The nations dogs are providing vital companionship and consistency in these uncertain times, especially to those in quarantine. It is, however, important for us to realise that these significant changes can affect them as well. To help them with this, there are some easy measures you can put in place to look after your dog during the current Coronavirus lockdown.
Firstly it is important to know there is no evidence to suggest that dogs can become infected with Coronavirus (covid-19) or transmit the disease; this is a human-to-human virus. So don’t worry, there is no risk to your dog’s health if you happen to become infected, and your dog does not need to be separated from you. There is some evidence to suggest that if you are infected with Coronavirus that the virus may be able to live on your dog’s coat and be transmitted to another person who touches their coat. So, make sure you wash your hands before and after touching them and don’t let you dogs interact with other humans or dogs when out on a walk.
The main reason why your dog can be affected by the current lockdown situation is because of the changes to their normal routine. You and your family are undoubtedly spending considerably more time at home, possibly furloughed or working from home, and children will now be at home all day as schools are closed. Your pet could also only have a more limited amount of time and distance available for their usual walk as per government guidelines. Depending on the age and temperament of your dog, this change in their normal routine could be leading to stress. It is important to assess each individual situation, and seek professional help if you are worried. But my take home message would be to think about your dog, ultimately you know them better than anyone, and then get creative to help create an as normal situation as possible whilst still keeping them stimulated.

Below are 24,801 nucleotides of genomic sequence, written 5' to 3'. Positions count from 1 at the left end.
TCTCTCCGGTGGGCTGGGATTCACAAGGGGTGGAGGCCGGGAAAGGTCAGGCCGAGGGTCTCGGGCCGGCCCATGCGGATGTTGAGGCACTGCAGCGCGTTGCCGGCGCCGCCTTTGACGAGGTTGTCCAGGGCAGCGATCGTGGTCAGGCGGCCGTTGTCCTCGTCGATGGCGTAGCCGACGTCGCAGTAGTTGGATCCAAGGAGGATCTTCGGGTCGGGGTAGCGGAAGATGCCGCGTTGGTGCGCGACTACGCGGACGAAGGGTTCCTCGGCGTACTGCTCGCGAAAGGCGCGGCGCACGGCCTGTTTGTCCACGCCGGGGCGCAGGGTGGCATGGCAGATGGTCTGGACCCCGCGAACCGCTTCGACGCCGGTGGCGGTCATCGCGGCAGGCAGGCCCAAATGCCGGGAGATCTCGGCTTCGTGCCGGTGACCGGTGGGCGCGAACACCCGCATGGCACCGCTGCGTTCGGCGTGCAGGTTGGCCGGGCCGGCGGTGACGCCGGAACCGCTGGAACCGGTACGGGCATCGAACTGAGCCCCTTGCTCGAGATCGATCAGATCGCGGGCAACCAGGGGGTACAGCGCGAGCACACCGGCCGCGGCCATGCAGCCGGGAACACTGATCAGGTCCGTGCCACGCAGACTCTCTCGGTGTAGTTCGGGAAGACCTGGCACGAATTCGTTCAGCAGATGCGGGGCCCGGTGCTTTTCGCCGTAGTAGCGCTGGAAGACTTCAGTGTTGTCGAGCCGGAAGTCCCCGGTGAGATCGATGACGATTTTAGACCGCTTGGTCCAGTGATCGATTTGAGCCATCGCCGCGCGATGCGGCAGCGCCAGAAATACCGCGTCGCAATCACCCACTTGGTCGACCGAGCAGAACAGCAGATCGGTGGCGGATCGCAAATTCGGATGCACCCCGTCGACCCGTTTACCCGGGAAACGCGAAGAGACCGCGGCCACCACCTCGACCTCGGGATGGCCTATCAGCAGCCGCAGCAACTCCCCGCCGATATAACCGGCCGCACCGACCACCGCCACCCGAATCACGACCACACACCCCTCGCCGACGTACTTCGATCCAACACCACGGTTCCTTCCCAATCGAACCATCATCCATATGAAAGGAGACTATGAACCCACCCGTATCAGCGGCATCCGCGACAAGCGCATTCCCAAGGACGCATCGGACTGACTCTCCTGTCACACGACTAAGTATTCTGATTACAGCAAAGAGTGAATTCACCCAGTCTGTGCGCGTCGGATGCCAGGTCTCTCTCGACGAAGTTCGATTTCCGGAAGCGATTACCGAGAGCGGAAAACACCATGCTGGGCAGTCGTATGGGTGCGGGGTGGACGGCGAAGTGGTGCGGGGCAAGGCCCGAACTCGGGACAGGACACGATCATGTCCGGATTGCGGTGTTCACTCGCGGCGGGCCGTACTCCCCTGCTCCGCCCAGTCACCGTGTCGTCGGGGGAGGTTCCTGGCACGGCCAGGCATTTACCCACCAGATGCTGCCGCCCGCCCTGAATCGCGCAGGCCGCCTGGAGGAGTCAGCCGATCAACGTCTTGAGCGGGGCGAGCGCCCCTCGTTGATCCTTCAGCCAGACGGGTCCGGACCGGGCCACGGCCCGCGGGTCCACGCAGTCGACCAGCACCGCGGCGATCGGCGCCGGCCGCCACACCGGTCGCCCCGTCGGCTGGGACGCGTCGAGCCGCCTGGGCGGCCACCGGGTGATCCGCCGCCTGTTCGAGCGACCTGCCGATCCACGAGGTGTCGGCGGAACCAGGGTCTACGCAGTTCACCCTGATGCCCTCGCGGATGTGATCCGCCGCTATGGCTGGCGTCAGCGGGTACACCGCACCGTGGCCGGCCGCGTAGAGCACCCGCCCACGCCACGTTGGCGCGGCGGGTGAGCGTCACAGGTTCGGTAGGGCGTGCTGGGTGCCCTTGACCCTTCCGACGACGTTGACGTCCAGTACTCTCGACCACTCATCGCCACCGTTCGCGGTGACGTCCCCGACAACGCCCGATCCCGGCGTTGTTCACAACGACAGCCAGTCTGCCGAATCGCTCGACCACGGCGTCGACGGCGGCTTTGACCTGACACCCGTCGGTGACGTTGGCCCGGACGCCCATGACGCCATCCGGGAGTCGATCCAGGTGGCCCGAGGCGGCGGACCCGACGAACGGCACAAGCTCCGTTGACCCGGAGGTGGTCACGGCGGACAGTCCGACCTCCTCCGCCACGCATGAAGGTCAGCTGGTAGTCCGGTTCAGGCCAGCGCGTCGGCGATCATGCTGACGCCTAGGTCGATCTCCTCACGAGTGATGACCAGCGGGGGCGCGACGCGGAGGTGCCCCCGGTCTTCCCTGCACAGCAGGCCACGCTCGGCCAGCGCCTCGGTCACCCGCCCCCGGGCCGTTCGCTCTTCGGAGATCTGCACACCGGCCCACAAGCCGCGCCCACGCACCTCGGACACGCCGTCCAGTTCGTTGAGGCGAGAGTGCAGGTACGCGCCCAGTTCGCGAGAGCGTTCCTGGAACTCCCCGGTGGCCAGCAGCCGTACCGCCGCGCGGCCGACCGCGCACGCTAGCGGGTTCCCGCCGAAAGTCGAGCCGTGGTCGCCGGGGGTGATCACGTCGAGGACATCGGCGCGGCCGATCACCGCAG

There is a lot of advice available online, but some useful tips to help look after your dog during the Coronavirus lockdown are:
- Stuff food inside a Kong toy or in a snuffle matt to enrich their environment if you aren’t able to give them as much exercise as they previously had. This can keep them occupied for hours. Tip: if they go through the food too quickly, freeze them a day or two beforehand.
- Build them a ‘den’ if they don’t have one already. You can help create a comfortable safe place for them to get away and relax, especially useful if you house is suddenly a lot busier with home schooling. Tip: a dog crate with the door open so they can go in and out freely often makes a great den. You can modify by covering with a blanket and put in some cosy bedding/ toys inside.
- Play their favourite game like fetch, but ensure you do this safely as you don’t want to cause any injuries. Although vet practices are open, they are being advised by their governing body – The Royal College of Veterinary Surgeons, to minimise contact with clients and only see urgent/ emergency cases.
- If you have a young dog or puppy which isn’t able to experience as much during the socialisation and growing phases, consider buying ‘sound programs’ which are available.
Whilst it is important to keep your dog healthy and stimulated at this time, it is also very important to allow time apart from them if that is what you do when you usually go to work. Whilst none of us know how long this lockdown period will go on for, if it lasts for several more weeks, your dog will soon get used to you being around all the time. This could cause even more stress and separation anxiety when you do go back to work and they are then left alone again. For puppies and young dogs, this is very important. To help with this make sure you spend time in a different room in the house to them for periods of the day, or keep them indoors when you are out in the garden. You could also try leaving them at home when you head out to your local shops to buy essential groceries. There are some trainers, as well as all vets, who are available via video call and will be able to help you in this matter.
Finally, during the Coronavirus lockdown, make sure you stay at home to keep you and your whole family (including your pets) safe.
Dr Francois du Plessis MRCVS, Veterinary Surgeon